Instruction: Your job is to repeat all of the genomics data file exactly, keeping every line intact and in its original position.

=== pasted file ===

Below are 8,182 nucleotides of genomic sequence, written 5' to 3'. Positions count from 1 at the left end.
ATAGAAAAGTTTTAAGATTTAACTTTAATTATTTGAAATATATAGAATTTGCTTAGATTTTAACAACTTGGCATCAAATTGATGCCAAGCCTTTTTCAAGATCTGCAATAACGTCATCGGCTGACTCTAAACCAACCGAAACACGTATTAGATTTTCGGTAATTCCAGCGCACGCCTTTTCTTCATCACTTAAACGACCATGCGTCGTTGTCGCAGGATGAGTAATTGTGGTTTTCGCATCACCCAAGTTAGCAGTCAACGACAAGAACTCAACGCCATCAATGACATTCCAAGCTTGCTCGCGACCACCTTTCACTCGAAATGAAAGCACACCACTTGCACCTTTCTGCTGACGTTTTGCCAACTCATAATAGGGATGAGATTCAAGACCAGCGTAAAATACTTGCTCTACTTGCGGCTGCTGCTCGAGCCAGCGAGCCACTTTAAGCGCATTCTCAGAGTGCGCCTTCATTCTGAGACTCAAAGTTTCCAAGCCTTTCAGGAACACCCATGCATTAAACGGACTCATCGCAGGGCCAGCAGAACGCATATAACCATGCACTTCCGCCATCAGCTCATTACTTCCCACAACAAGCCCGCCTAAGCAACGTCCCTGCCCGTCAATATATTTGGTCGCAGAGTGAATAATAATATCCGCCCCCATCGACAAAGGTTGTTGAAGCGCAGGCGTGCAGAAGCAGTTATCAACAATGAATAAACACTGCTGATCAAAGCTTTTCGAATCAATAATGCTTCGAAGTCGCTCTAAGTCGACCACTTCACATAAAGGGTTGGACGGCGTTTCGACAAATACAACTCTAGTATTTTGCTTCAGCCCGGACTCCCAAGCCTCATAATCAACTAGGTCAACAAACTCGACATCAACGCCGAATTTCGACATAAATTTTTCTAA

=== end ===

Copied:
Below are 8,182 nucleotides of genomic sequence, written 5' to 3'. Positions count from 1 at the left end.
ATAGAAAAGTTTTAAGATTTAACTTTAATTATTTGAAATATATAGAATTTGCTTAGATTTTAACAACTTGGCATCAAATTGATGCCAAGCCTTTTTCAAGATCTGCAATAACGTCATCGGCTGACTCTAAACCAACCGAAACACGTATTAGATTTTCGGTAATTCCAGCGCACGCCTTTTCTTCATCACTTAAACGACCATGCGTCGTTGTCGCAGGATGAGTAATTGTGGTTTTCGCATCACCCAAGTTAGCAGTCAACGACAAGAACTCAACGCCATCAATGACATTCCAAGCTTGCTCGCGACCACCTTTCACTCGAAATGAAAGCACACCACTTGCACCTTTCTGCTGACGTTTTGCCAACTCATAATAGGGATGAGATTCAAGACCAGCGTAAAATACTTGCTCTACTTGCGGCTGCTGCTCGAGCCAGCGAGCCACTTTAAGCGCATTCTCAGAGTGCGCCTTCATTCTGAGACTCAAAGTTTCCAAGCCTTTCAGGAACACCCATGCATTAAACGGACTCATCGCAGGGCCAGCAGAACGCATATAACCATGCACTTCCGCCATCAGCTCATTACTTCCCACAACAAGCCCGCCTAAGCAACGTCCCTGCCCGTCAATATATTTGGTCGCAGAGTGAATAATAATATCCGCCCCCATCGACAAAGGTTGTTGAAGCGCAGGCGTGCAGAAGCAGTTATCAACAATGAATAAACACTGCTGATCAAAGCTTTTCGAATCAATAATGCTTCGAAGTCGCTCTAAGTCGACCACTTCACATAAAGGGTTGGACGGCGTTTCGACAAATACAACTCTAGTATTTTGCTTCAGCCCGGACTCCCAAGCCTCATAATCAACTAGGTCAACAAACTCGACATCAACGCCGAATTTCGACATAAATTTTTCTAA